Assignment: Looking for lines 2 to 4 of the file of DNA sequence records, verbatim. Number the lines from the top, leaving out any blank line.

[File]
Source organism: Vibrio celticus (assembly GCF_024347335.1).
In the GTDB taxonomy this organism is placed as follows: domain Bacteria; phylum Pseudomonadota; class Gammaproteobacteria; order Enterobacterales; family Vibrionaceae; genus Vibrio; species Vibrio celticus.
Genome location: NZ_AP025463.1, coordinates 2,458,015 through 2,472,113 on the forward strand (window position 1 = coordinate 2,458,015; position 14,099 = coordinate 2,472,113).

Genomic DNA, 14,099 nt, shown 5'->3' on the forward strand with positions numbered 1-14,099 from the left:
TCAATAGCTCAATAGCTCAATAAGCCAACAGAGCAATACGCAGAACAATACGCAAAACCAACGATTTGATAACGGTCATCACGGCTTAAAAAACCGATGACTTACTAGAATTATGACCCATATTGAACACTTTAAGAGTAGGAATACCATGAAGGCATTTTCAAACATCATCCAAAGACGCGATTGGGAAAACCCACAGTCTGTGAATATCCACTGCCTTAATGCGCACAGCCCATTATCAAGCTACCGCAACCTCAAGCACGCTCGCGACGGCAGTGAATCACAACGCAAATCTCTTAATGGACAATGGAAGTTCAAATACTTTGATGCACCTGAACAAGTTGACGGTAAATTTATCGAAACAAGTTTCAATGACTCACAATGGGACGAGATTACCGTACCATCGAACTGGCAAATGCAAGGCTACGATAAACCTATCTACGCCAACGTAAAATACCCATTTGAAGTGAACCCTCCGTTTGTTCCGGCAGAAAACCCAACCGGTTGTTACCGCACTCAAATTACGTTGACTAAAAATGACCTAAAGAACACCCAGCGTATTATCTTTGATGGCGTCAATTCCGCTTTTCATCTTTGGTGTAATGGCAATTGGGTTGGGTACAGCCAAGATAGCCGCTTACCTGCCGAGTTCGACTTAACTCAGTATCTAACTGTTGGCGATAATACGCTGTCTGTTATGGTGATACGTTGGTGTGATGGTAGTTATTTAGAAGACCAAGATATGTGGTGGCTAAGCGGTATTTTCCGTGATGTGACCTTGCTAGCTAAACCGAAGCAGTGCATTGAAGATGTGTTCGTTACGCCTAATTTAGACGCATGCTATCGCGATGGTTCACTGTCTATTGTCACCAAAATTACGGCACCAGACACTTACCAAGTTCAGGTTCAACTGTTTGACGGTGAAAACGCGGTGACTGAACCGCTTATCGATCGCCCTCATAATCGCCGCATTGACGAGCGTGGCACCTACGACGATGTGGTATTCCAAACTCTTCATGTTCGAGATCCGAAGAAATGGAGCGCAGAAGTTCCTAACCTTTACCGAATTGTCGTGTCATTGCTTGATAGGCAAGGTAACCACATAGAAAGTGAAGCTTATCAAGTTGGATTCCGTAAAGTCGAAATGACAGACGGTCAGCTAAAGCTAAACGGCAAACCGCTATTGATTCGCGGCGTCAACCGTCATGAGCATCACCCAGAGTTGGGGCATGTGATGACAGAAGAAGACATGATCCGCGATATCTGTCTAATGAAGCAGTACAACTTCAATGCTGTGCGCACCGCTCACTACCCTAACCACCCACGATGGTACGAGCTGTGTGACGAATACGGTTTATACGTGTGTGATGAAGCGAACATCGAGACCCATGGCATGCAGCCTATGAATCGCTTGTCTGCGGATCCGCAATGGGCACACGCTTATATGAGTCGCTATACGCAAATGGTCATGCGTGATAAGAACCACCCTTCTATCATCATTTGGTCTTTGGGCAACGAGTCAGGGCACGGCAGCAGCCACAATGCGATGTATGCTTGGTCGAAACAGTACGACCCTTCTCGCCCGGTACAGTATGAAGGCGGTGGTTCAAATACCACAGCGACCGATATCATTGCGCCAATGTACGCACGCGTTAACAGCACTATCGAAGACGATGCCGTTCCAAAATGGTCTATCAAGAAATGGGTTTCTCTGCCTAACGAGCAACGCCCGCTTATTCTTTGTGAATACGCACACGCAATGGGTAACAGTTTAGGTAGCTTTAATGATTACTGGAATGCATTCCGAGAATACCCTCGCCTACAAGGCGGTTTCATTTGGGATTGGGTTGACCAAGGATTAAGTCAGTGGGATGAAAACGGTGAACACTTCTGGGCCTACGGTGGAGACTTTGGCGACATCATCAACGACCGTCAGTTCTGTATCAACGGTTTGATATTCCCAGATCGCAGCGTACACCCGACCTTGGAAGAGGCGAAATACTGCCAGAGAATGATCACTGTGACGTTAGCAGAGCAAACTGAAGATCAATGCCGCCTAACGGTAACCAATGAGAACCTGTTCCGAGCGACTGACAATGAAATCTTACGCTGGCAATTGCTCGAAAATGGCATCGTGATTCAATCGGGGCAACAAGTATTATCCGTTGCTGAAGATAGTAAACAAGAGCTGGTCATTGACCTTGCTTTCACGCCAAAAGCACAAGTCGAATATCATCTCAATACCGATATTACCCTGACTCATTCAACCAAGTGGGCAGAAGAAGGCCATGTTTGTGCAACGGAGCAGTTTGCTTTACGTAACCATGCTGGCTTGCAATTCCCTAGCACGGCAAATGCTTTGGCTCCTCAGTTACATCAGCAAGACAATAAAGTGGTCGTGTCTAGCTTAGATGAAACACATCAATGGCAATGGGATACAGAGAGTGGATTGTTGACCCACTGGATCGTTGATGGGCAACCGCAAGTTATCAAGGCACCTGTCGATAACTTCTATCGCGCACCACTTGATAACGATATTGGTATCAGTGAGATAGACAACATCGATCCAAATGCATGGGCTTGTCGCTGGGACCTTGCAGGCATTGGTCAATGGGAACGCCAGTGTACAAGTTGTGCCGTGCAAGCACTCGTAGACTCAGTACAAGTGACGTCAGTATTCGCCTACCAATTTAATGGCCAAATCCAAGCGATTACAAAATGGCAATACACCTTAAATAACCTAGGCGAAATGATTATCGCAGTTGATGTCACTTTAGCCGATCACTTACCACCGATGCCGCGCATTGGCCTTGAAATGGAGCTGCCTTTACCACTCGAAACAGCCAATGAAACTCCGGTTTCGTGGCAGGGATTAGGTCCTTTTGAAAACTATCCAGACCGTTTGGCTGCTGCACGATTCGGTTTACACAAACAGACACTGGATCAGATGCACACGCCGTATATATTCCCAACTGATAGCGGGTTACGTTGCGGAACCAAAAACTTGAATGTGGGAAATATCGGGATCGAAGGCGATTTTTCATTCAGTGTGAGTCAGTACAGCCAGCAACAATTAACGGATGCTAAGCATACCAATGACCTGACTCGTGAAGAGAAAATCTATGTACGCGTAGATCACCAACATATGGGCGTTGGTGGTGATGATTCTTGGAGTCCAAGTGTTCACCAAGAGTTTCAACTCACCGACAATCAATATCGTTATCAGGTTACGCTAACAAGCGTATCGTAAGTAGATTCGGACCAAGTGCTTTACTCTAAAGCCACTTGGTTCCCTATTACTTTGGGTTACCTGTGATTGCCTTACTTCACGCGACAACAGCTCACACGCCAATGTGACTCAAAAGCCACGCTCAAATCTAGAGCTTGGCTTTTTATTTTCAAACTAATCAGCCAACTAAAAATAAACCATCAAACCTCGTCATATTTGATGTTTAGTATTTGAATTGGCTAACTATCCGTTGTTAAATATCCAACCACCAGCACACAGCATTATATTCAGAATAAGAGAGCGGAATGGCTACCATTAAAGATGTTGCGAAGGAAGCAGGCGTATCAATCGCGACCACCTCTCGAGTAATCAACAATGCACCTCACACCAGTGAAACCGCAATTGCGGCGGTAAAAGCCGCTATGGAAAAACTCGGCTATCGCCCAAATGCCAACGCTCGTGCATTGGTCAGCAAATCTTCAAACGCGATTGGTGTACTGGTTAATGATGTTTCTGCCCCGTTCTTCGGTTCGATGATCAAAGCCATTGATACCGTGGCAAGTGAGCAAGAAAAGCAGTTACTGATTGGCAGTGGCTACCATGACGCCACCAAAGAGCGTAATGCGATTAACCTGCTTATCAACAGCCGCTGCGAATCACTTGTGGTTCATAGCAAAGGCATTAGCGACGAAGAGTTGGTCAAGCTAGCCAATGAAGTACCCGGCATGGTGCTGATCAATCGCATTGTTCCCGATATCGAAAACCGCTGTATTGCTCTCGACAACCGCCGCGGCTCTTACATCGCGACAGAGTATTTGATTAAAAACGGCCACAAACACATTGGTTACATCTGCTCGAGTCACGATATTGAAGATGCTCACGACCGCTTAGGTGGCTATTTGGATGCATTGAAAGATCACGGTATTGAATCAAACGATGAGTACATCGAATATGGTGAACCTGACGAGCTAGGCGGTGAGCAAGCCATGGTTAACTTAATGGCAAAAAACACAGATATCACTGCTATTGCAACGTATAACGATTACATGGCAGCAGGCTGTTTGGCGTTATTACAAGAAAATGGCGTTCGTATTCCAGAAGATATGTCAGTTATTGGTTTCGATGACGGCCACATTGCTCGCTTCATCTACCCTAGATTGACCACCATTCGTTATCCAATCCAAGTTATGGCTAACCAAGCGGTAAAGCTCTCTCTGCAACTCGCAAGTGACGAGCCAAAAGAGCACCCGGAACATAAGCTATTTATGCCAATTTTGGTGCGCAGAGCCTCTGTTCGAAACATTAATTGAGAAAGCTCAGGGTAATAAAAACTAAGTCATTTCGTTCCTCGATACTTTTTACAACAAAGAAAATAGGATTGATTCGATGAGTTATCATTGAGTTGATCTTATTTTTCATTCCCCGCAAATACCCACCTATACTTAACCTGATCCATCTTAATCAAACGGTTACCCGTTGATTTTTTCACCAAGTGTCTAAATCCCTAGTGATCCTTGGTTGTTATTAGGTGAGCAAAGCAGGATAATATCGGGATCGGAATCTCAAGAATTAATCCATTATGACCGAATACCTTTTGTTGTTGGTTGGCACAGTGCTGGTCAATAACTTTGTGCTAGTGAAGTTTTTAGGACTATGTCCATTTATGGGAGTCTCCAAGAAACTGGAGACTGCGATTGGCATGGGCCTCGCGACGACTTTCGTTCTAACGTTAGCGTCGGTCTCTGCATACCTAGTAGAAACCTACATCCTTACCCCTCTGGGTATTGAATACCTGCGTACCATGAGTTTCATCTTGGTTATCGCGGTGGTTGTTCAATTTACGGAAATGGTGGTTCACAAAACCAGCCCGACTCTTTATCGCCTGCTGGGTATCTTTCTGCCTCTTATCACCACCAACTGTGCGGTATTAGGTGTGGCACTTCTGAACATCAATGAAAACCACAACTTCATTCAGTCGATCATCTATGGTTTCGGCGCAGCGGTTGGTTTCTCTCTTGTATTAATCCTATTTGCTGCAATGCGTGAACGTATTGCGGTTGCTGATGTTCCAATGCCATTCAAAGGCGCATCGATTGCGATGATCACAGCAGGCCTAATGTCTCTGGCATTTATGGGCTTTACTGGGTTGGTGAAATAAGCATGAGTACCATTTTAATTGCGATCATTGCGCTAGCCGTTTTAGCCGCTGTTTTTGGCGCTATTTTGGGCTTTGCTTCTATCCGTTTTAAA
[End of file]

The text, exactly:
In the GTDB taxonomy this organism is placed as follows: domain Bacteria; phylum Pseudomonadota; class Gammaproteobacteria; order Enterobacterales; family Vibrionaceae; genus Vibrio; species Vibrio celticus.
Genome location: NZ_AP025463.1, coordinates 2,458,015 through 2,472,113 on the forward strand (window position 1 = coordinate 2,458,015; position 14,099 = coordinate 2,472,113).

Genomic DNA, 14,099 nt, shown 5'->3' on the forward strand with positions numbered 1-14,099 from the left: